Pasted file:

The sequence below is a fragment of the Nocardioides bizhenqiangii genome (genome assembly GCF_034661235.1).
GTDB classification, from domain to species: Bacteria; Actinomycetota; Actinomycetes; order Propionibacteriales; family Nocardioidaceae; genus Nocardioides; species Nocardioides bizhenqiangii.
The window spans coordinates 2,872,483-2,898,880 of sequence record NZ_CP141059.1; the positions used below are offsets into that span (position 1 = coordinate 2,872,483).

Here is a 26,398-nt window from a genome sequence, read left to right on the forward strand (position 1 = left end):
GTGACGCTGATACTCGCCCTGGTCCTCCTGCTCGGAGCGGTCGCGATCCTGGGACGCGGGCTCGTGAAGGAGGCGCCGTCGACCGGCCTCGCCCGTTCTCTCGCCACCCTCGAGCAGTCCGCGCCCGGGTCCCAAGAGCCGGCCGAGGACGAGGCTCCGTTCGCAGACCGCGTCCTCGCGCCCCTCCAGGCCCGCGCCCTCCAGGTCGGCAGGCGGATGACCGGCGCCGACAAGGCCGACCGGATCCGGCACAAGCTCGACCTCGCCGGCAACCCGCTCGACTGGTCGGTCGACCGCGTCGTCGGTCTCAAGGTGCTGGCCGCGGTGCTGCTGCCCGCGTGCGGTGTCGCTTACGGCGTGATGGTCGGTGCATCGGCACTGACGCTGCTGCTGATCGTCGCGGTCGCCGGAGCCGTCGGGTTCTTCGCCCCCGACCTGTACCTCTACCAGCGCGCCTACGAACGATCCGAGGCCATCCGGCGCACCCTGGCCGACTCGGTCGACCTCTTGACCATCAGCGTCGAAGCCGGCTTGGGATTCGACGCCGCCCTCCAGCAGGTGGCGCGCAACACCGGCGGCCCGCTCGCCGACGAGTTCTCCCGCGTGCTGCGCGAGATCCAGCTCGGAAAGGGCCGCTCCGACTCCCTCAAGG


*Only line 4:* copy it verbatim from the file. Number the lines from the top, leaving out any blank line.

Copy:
Here is a 26,398-nt window from a genome sequence, read left to right on the forward strand (position 1 = left end):